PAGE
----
About jessner-kanof lymphocytic infiltration

What is jessner-kanof lymphocytic infiltration?

Jessner lymphocytic infiltrate of the skin is an uncommon disorder that is characterized by benign accumulations of lymph cells in the skin. These small lesions are solid, pink or red in color, and appear on the face, neck, and/or back. Skin surrounding these lesions may be itchy and turn red. The lesions may remain unchanged for several years and then spontaneously disappear, leaving no scars.

Not much is known about this disorder. In fact, there is some difference of opinion as to whether it is distinguishable as a separate condition or represents a stage of some other disorder. Some scientists believe that Jessner lymphocytic infiltrate may be a type of lupus erythematosus tumidus (LET) or discoid lupus erythematosus (DLE).

What are the symptoms for jessner-kanof lymphocytic infiltration?

And pimple-like eruptions symptom was found in the jessner-kanof lymphocytic infiltration condition

Patients living with lymphocytic infiltrate of Jessner may experience symptoms including Itchiness (pruritus), Redness of the skin (erythema), and pimple-like eruptions (papules), most commonly on areas exposed to sunlight. These pimple-like Lesions may last up to several months. As they extend from the perimeter, these Lesions form well-defined, smooth, Red patches (plaques) whose diameter may go as far as up to one inch.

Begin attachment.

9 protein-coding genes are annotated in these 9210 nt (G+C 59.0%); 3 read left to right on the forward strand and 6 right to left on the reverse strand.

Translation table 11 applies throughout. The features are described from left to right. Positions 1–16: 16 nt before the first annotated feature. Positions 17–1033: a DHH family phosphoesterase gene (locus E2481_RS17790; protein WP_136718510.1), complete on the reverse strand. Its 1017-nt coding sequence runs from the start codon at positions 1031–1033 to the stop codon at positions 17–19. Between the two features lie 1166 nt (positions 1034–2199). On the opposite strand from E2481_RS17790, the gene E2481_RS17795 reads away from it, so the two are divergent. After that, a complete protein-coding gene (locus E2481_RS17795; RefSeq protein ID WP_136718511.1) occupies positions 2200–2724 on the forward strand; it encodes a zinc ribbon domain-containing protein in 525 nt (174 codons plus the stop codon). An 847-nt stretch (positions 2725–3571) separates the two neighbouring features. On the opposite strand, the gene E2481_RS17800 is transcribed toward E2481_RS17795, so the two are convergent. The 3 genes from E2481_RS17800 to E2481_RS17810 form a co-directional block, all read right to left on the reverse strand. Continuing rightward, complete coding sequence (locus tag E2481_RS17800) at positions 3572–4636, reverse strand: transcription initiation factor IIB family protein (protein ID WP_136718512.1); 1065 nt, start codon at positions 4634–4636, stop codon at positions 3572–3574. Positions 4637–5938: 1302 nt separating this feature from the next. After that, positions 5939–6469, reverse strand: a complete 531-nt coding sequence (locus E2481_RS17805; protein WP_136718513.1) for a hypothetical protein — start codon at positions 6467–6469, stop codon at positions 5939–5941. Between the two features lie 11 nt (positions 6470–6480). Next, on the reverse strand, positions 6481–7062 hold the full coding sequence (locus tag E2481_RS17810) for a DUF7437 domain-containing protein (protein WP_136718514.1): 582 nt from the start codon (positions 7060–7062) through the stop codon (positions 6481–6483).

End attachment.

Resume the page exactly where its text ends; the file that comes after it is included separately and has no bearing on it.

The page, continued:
Occasionally, clear centers will form on the plaques. The skin surrounding the Lesions may be reddened or itching. Those affected may also experience a Burning sensation surrounding the skin lesions. An additional symptom that people with Jessner disease frequently report is sensitivity of the skin to sunlight exposure cutaneous photosensitivity.

The course of lymphocytic Infiltrate of Jessner varies from person to person. It is important to note that the symptoms typically disappear after several years but it is also possible that they may reappear later. The course or progression of the disease may alternate between periods of worsening and relieving of symptoms. These periods may last up to months or even years in some individuals.

What are the causes for jessner-kanof lymphocytic infiltration?

Lymphocytic Infiltrate of Jessner is a rare inflammatory disease with an unknown cause. What is known however is that this condition involves the inappropriate accumulation of T helper cells (subtype of white blood cells) in the skin. Some clinical scientists argue that this condition is possibly a subtype of the autoimmune condition known as lupus erythematosus, while others believe that it may have its own class.

Jessner disease may have a genetic/hereditary component. In addition, affected individuals may also have a prior history of photosensitivity.

What are the treatments for jessner-kanof lymphocytic infiltration?

Since lymphocytic Infiltrate of Jessner may sometimes resolve on its own, initial recommendation usually includes watchful waiting. In this case, treatment may not be necessary.

Others who may need to seek treatment might be advised to use cosmetics to improve appearance, protect from sunlight, removal of the lesions via surgery, radiotherapy, steroids including topical medium-potency formulations, freezing of the lesions (cryotherapy), the use of select oral medications, or appropriate chemotherapy drugs (cyclophosphamide, methotrexate).

It is important to note that the use of steroids, whether they be topical or systemic, must be monitored very closely. In addition, routine follow-up visits to the dermatologist are essential to monitor overall progress and treatment. Those seeking treatment must also remember to protect from sunlight to prevent progression of existing lesions or formation of new lesions.